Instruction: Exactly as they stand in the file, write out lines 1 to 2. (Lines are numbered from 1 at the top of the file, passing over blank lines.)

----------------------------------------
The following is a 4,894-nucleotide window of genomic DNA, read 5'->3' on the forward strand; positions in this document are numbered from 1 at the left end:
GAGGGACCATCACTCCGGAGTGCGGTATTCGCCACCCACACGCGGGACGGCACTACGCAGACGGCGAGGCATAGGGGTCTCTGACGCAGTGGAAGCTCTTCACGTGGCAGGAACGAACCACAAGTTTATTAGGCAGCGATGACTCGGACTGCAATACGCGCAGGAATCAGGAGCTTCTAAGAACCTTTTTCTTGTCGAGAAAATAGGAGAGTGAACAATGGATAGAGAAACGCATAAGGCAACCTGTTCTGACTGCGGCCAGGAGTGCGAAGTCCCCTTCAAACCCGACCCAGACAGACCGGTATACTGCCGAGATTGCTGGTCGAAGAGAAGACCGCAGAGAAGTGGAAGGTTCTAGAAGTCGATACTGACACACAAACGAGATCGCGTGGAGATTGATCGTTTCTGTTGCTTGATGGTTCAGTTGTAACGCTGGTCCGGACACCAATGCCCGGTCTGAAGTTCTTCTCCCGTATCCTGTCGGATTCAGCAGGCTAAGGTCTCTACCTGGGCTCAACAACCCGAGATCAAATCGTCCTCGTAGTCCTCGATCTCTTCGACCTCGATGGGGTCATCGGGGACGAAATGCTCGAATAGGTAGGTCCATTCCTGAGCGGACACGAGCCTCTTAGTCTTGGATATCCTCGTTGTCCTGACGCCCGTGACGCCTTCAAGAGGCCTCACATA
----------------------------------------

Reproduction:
The following is a 4,894-nucleotide window of genomic DNA, read 5'->3' on the forward strand; positions in this document are numbered from 1 at the left end:
GAGGGACCATCACTCCGGAGTGCGGTATTCGCCACCCACACGCGGGACGGCACTACGCAGACGGCGAGGCATAGGGGTCTCTGACGCAGTGGAAGCTCTTCACGTGGCAGGAACGAACCACAAGTTTATTAGGCAGCGATGACTCGGACTGCAATACGCGCAGGAATCAGGAGCTTCTAAGAACCTTTTTCTTGTCGAGAAAATAGGAGAGTGAACAATGGATAGAGAAACGCATAAGGCAACCTGTTCTGACTGCGGCCAGGAGTGCGAAGTCCCCTTCAAACCCGACCCAGACAGACCGGTATACTGCCGAGATTGCTGGTCGAAGAGAAGACCGCAGAGAAGTGGAAGGTTCTAGAAGTCGATACTGACACACAAACGAGATCGCGTGGAGATTGATCGTTTCTGTTGCTTGATGGTTCAGTTGTAACGCTGGTCCGGACACCAATGCCCGGTCTGAAGTTCTTCTCCCGTATCCTGTCGGATTCAGCAGGCTAAGGTCTCTACCTGGGCTCAACAACCCGAGATCAAATCGTCCTCGTAGTCCTCGATCTCTTCGACCTCGATGGGGTCATCGGGGACGAAATGCTCGAATAGGTAGGTCCATTCCTGAGCGGACACGAGCCTCTTAGTCTTGGATATCCTCGTTGTCCTGACGCCCGTGACGCCTTCAAGAGGCCTCACATA